Haggling at travel agent can beat web

Haggling face to face with a travel agent can be cheaper than booking online. Picture: Neil Hanna
Haggling face to face with a travel agent can be cheaper than booking online. Picture: Neil Hanna
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FACE-to-face haggling with a travel agent can cut the cost of a holiday by a quarter – and can even be cheaper than booking online, an investigation into the holiday industry has revealed.

Almost nine in ten agents cut the price of a holiday or offered a freebie such as travel insurance or airport parking when a customer pushed for a deal, a report by consumer group Which? says.

The organisation visited a total of 48 travel agents, made up of branches of major chains The Co-operative Travel, Thomas Cook and Thomson, as well as a selection of independent firms and haggled for week-long holidays to Florida and Mallorca for a family of four.

They asked for money off, free extras and an improved foreign currency exchange rate. The investigation found 38 of those able to offer a holiday which fitted the criteria specified, could offer a deal – saving as much as £756. The overall average in-store price drop was £191. Only two were unable to offer a suitable holiday on the dates specified – the second week of the school summer holidays next year.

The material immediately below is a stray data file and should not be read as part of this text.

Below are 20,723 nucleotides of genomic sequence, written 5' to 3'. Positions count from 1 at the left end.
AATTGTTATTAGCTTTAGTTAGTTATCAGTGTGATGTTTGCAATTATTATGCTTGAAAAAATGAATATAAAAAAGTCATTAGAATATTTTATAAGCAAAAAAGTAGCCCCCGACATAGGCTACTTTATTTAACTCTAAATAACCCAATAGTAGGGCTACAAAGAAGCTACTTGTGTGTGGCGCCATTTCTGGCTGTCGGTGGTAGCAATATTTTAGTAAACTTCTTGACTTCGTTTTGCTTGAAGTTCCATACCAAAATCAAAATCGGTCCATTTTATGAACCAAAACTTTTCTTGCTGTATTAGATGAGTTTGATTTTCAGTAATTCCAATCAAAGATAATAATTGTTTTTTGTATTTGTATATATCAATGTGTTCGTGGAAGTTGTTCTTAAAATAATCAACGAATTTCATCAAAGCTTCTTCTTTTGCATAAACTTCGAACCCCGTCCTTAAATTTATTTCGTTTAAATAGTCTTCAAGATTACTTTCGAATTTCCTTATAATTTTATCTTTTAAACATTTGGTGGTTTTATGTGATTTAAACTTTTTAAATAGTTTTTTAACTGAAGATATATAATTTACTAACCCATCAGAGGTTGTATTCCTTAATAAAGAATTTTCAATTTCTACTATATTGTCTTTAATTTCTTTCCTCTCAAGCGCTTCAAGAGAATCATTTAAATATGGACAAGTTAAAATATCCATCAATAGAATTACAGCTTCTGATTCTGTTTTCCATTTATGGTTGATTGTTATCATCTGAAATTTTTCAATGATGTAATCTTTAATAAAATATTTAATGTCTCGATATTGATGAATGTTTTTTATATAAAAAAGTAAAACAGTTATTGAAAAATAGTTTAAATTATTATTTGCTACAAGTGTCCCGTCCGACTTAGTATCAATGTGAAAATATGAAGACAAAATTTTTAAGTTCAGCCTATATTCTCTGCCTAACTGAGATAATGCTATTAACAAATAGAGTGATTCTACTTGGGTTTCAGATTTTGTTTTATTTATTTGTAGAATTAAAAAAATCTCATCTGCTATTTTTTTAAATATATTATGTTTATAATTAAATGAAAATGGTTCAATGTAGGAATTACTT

In 15 of the cases, the price paid was cheaper than a booking online and another five matched the web price.

Over the phone, however, the success rate dropped to 49 per cent and the average saving from £191 to £150.

“Eight in ten people don’t haggle over the cost of holidays, yet we found it could save you hundreds of pounds off your holiday. It’s well worth giving it a go,” said Which? editor Richard ­Headland. The consumer group’s probe also found many agents were willing to hand out bonuses such as airport parking, child places or visitor attraction tickets in 17 of the visits. Of the 28 agents selling holiday money, 13 offered an improved rate of exchange. Researchers found it was easier to haggle with travel agent chains rather than independents.

“In a couple of cases we were told there was no flexibility to reduce the price, or that they weren’t allowed to offer discounts. But we were still able to get lower prices for holidays in seven of our 12 visits to independent shops,” said the report.

Matt Stevens, senior researcher for Which? said: “It only takes a few seconds and a couple of questions to save money on the cost of your holiday. Our researchers found that most travel agents seemed ready to knock off at least five per cent of the price if we asked.”

Leigh Sparks, professor of Retail Studies at Stirling University, said face-to-face encounters let agents know who was a serious buyer.

He said: “On the phone, someone could be making three or four calls to find out where the best deal is. If you’ve got them in front of you in a shop, you’re more likely to get them to actually buy something.”

A spokeswoman for ABTA, which represents tour operators and travel agents, said: “The travel industry is by its nature seasonal, with demand rising and falling at different times of the year: Which? conducted their ­research in October and it would be misleading to ­assume this applies to prices at all times of the year.”